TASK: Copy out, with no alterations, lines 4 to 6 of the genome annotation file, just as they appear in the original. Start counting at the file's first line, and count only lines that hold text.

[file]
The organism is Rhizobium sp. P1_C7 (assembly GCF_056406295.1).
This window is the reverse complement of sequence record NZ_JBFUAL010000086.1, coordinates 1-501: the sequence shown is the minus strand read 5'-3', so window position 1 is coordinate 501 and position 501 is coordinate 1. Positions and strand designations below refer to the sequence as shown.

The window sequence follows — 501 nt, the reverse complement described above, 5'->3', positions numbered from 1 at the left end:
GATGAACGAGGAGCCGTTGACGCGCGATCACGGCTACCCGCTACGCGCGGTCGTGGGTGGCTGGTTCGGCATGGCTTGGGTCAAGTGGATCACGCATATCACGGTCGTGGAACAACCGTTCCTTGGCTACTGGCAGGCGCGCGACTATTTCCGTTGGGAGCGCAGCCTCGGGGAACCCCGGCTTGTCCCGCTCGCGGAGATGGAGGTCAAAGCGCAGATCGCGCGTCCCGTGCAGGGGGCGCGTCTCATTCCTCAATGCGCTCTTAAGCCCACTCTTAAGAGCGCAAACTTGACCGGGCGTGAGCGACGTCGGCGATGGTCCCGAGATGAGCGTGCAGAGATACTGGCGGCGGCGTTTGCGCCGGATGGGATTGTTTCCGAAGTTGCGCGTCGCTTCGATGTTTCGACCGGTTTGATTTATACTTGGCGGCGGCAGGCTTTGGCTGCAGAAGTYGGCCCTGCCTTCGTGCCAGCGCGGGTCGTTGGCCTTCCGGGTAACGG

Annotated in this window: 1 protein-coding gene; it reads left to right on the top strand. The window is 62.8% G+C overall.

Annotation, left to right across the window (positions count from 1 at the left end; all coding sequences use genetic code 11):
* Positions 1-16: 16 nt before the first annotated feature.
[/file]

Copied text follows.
GATGAACGAGGAGCCGTTGACGCGCGATCACGGCTACCCGCTACGCGCGGTCGTGGGTGGCTGGTTCGGCATGGCTTGGGTCAAGTGGATCACGCATATCACGGTCGTGGAACAACCGTTCCTTGGCTACTGGCAGGCGCGCGACTATTTCCGTTGGGAGCGCAGCCTCGGGGAACCCCGGCTTGTCCCGCTCGCGGAGATGGAGGTCAAAGCGCAGATCGCGCGTCCCGTGCAGGGGGCGCGTCTCATTCCTCAATGCGCTCTTAAGCCCACTCTTAAGAGCGCAAACTTGACCGGGCGTGAGCGACGTCGGCGATGGTCCCGAGATGAGCGTGCAGAGATACTGGCGGCGGCGTTTGCGCCGGATGGGATTGTTTCCGAAGTTGCGCGTCGCTTCGATGTTTCGACCGGTTTGATTTATACTTGGCGGCGGCAGGCTTTGGCTGCAGAAGTYGGCCCTGCCTTCGTGCCAGCGCGGGTCGTTGGCCTTCCGGGTAACGG

Annotated in this window: 1 protein-coding gene; it reads left to right on the top strand. The window is 62.8% G+C overall.

Annotation, left to right across the window (positions count from 1 at the left end; all coding sequences use genetic code 11):